Mary Ann Froebe stood feet apart with knees slightly bent and aimed the .22-caliber Ruger semiautomatic.
“You’ve got some adrenaline running through you right now,” said Esther Beris, the coordinator of the northeastern Ohio chapter of A Girl and a Gun Women’s Shooting League. “It’s O.K., just relax.”
Ms. Froebe, 42, a small-business owner who described herself as a “virgin gun shooter,” concentrated and pulled the trigger. “It was awesome,” she said, her face flushed, after emptying the 10-round magazine. “The sense of control, of being in charge of me.”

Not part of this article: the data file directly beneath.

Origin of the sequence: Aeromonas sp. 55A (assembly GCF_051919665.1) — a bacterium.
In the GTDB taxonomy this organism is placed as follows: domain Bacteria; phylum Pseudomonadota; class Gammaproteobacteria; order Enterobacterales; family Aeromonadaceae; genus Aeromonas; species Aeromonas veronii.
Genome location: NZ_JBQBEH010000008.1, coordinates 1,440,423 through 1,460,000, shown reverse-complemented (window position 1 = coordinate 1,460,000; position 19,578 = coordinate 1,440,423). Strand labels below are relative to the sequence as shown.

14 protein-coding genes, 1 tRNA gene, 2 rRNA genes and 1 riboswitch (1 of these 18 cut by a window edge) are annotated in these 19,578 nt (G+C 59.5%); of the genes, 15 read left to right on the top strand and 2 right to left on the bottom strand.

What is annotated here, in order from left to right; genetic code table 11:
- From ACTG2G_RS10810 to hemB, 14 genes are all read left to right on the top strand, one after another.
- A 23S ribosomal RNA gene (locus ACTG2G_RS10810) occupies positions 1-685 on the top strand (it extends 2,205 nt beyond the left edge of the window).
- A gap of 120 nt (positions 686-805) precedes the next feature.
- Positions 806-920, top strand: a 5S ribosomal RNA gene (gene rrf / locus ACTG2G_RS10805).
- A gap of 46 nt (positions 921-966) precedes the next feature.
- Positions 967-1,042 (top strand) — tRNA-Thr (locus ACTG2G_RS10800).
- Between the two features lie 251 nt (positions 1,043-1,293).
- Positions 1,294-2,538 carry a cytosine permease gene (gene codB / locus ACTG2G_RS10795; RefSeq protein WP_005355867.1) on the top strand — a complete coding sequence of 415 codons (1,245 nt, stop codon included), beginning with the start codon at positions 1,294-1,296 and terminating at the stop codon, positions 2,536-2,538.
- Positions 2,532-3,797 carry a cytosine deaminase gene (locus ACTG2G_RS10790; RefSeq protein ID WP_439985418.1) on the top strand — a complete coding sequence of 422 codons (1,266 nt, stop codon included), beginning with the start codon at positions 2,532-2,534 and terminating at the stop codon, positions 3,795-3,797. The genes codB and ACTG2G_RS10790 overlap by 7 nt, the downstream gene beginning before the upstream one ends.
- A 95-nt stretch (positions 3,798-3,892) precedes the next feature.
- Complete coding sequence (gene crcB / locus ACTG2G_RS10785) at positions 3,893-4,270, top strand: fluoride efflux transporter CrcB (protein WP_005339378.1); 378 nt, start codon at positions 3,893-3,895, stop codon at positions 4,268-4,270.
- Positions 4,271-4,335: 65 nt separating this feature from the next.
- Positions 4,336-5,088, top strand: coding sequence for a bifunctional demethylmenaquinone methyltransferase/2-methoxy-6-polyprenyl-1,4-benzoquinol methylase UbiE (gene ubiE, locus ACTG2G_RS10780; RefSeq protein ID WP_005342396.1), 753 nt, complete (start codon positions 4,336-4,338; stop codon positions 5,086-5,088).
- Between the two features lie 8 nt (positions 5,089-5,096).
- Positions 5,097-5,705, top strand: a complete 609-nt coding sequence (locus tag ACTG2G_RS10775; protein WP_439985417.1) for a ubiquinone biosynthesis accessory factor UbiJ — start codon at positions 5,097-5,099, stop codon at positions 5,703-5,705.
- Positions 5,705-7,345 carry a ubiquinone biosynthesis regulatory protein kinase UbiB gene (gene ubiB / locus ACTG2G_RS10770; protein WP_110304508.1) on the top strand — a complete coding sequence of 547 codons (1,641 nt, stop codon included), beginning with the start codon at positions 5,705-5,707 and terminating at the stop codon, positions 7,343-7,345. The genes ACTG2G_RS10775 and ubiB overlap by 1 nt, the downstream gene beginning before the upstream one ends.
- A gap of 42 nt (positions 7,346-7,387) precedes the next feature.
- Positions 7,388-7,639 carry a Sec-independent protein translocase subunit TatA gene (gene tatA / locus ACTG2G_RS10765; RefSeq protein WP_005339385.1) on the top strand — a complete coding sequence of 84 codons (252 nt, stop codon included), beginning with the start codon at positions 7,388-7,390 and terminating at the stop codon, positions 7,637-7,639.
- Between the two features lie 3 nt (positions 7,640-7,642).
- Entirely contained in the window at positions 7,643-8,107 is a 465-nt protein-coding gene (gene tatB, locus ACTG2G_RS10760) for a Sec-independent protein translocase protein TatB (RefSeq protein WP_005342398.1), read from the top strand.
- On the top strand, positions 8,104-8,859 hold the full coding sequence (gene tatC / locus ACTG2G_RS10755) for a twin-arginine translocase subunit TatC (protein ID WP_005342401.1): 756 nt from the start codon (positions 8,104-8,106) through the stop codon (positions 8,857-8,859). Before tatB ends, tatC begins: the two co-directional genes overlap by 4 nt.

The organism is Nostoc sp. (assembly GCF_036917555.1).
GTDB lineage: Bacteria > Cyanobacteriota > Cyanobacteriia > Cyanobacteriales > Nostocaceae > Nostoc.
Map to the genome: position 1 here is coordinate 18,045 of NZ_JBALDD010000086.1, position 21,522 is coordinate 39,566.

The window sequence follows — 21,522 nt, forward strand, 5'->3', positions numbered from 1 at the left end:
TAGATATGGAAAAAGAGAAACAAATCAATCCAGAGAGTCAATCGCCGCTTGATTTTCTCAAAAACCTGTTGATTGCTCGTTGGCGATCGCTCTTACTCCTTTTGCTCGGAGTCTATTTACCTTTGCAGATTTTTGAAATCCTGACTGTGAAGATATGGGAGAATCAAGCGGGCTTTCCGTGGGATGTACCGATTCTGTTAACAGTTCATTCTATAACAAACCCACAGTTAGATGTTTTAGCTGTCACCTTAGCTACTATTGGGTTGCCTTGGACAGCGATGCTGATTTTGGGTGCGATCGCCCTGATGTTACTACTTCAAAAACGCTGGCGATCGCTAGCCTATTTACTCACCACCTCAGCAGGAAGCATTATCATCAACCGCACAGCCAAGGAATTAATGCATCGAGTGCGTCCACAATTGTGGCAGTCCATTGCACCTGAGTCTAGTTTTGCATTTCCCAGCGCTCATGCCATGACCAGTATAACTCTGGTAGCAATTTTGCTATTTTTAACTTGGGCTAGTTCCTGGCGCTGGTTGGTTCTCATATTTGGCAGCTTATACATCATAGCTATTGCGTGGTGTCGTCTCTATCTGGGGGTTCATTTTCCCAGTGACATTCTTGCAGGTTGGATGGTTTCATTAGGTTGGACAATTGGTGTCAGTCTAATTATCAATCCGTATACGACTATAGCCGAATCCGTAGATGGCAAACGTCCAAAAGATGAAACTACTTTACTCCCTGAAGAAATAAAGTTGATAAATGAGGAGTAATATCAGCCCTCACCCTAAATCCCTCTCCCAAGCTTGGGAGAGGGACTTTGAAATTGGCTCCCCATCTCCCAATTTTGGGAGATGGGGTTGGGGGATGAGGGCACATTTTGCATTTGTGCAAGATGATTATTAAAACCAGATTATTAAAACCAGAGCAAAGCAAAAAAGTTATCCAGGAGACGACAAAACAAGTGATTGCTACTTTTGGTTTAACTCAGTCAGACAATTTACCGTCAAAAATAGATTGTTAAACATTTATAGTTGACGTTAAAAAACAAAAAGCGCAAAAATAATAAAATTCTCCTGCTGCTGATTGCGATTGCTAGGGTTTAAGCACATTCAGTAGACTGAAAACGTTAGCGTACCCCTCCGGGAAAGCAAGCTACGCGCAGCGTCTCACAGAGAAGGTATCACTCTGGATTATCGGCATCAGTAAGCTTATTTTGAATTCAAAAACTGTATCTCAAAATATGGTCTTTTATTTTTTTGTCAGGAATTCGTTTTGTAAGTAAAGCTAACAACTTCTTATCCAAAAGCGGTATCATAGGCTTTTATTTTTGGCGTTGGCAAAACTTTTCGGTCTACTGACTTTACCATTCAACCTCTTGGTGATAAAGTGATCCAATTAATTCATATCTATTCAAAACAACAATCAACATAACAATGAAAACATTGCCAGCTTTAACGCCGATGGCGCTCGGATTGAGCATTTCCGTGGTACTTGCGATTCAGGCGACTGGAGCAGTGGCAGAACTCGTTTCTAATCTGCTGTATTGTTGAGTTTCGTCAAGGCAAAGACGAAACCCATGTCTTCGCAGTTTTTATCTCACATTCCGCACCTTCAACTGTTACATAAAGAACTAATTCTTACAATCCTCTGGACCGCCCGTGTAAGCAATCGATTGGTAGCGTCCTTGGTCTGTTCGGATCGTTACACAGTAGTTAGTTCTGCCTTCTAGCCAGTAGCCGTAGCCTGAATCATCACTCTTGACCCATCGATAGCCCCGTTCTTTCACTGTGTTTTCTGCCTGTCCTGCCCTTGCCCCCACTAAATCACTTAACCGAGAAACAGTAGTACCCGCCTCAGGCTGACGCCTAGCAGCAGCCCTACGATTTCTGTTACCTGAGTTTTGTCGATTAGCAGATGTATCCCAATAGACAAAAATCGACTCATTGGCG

In the debate over firearms regulations, the voices of gun owners have largely been those of men. But at firing ranges across the country, a growing number of women are learning to use firearms and honing their skills.
Women’s participation in shooting sports has surged over the last decade, increasing by 51.5 percent for target shooting from 2001 to 2011, to just over 5 million women, and by 41.8 percent for hunting, according to the National Sporting Goods Association.
Gun sales to women have risen in concert. In a survey last year by the National Shooting Sports Foundation, 73 percent of gun dealers said the number of female customers had gone up in 2011, as had a majority of retailers surveyed in the two previous years.